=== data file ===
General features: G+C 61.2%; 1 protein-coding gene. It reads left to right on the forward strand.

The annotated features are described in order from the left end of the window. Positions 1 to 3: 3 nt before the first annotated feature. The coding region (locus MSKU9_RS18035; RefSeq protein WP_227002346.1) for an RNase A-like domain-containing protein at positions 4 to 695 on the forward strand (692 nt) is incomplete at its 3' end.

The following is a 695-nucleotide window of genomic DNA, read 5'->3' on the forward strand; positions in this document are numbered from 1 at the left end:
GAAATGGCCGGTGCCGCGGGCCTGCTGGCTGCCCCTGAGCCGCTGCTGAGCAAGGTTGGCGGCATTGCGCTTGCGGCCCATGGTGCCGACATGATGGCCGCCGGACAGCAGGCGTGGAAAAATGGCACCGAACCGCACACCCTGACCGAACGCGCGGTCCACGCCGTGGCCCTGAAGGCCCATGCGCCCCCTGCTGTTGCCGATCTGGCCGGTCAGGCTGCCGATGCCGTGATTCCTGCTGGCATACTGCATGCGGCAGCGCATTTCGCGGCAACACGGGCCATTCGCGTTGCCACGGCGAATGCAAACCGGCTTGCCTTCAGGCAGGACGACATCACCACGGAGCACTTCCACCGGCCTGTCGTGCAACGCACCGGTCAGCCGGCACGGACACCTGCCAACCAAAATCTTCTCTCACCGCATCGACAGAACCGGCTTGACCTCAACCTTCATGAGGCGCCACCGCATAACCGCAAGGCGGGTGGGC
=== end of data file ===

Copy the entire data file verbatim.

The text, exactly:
General features: G+C 61.2%; 1 protein-coding gene. It reads left to right on the forward strand.

The annotated features are described in order from the left end of the window. Positions 1 to 3: 3 nt before the first annotated feature. The coding region (locus MSKU9_RS18035; RefSeq protein WP_227002346.1) for an RNase A-like domain-containing protein at positions 4 to 695 on the forward strand (692 nt) is incomplete at its 3' end.

The following is a 695-nucleotide window of genomic DNA, read 5'->3' on the forward strand; positions in this document are numbered from 1 at the left end:
GAAATGGCCGGTGCCGCGGGCCTGCTGGCTGCCCCTGAGCCGCTGCTGAGCAAGGTTGGCGGCATTGCGCTTGCGGCCCATGGTGCCGACATGATGGCCGCCGGACAGCAGGCGTGGAAAAATGGCACCGAACCGCACACCCTGACCGAACGCGCGGTCCACGCCGTGGCCCTGAAGGCCCATGCGCCCCCTGCTGTTGCCGATCTGGCCGGTCAGGCTGCCGATGCCGTGATTCCTGCTGGCATACTGCATGCGGCAGCGCATTTCGCGGCAACACGGGCCATTCGCGTTGCCACGGCGAATGCAAACCGGCTTGCCTTCAGGCAGGACGACATCACCACGGAGCACTTCCACCGGCCTGTCGTGCAACGCACCGGTCAGCCGGCACGGACACCTGCCAACCAAAATCTTCTCTCACCGCATCGACAGAACCGGCTTGACCTCAACCTTCATGAGGCGCCACCGCATAACCGCAAGGCGGGTGGGC